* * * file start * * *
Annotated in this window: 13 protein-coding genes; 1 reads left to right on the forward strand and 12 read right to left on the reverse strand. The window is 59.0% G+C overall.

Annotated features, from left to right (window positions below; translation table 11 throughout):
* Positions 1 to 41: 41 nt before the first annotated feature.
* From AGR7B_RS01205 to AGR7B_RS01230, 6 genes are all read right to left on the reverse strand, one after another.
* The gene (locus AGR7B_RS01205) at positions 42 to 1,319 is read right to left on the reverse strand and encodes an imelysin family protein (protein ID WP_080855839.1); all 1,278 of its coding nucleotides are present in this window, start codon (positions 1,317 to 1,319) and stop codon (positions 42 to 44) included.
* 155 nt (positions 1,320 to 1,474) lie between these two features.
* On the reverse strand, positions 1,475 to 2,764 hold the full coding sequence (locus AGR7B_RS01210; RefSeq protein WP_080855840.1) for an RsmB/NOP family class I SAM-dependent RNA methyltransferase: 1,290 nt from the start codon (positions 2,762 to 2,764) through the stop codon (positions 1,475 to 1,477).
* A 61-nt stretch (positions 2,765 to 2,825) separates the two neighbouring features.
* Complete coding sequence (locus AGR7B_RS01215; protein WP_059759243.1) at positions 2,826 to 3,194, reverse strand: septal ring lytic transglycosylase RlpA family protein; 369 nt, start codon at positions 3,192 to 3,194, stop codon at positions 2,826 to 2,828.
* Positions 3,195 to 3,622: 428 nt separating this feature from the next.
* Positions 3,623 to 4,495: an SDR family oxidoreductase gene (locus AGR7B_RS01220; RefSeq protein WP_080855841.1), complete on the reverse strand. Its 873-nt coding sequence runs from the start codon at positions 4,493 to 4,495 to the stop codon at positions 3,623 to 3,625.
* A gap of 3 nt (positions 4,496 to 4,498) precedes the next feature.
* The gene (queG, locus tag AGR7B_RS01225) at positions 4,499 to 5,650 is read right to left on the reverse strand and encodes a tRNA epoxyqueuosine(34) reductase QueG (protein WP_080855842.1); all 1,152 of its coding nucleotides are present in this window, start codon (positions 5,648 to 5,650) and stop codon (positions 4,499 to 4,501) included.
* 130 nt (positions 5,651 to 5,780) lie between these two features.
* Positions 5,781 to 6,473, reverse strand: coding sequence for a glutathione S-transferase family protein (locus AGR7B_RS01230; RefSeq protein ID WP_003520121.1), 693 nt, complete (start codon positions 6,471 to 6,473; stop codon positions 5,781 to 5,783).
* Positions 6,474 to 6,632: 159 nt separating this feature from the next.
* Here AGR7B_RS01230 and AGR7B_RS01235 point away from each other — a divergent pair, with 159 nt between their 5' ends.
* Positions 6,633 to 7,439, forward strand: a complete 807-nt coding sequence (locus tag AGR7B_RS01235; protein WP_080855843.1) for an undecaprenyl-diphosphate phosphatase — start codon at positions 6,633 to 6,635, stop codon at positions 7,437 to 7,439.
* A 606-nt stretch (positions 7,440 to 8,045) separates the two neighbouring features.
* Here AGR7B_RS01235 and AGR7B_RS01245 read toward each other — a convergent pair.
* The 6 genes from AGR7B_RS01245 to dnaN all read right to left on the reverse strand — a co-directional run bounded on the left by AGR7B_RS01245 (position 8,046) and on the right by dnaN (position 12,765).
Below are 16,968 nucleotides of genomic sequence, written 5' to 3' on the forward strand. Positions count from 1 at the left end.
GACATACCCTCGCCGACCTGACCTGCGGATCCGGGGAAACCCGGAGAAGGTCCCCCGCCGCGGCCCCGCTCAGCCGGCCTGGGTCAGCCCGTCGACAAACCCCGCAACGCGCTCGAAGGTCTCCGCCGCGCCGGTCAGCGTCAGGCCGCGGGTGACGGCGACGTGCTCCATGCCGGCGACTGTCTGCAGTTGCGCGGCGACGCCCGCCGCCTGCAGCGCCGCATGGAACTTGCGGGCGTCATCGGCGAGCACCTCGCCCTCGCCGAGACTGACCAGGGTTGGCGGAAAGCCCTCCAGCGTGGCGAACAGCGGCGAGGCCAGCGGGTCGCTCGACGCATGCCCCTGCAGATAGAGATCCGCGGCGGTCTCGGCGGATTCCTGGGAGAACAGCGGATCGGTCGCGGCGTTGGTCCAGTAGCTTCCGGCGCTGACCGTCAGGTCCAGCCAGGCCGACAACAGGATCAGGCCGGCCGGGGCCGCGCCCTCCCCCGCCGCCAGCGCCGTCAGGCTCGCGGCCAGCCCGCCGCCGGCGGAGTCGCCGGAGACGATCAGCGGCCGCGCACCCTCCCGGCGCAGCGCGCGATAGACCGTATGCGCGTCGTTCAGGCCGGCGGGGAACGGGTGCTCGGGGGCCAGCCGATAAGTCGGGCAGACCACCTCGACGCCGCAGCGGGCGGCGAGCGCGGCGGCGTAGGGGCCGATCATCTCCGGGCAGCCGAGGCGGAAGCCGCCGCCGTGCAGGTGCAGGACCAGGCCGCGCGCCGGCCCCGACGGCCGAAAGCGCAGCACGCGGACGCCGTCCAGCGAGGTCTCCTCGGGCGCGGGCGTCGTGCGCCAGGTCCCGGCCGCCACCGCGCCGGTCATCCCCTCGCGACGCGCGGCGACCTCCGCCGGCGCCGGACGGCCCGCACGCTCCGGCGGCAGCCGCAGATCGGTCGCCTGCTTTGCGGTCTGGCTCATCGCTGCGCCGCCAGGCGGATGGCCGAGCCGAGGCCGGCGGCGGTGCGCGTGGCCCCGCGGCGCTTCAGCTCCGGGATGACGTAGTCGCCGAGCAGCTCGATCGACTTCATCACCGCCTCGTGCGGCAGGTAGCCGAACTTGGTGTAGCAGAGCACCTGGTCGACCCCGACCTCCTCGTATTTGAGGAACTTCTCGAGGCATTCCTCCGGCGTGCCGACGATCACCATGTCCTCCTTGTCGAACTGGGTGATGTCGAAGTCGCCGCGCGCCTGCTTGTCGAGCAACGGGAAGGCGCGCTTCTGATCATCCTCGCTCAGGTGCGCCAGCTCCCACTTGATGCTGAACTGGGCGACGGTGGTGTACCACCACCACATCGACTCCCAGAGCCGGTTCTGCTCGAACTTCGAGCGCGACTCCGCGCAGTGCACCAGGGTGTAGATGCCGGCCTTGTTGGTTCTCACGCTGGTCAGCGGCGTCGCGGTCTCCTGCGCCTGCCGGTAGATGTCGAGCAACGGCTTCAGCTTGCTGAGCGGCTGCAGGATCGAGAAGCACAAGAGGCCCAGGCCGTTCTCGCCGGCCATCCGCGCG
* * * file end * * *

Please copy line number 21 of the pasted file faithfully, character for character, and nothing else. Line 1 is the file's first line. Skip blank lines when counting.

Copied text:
* The 6 genes from AGR7B_RS01245 to dnaN all read right to left on the reverse strand — a co-directional run bounded on the left by AGR7B_RS01245 (position 8,046) and on the right by dnaN (position 12,765).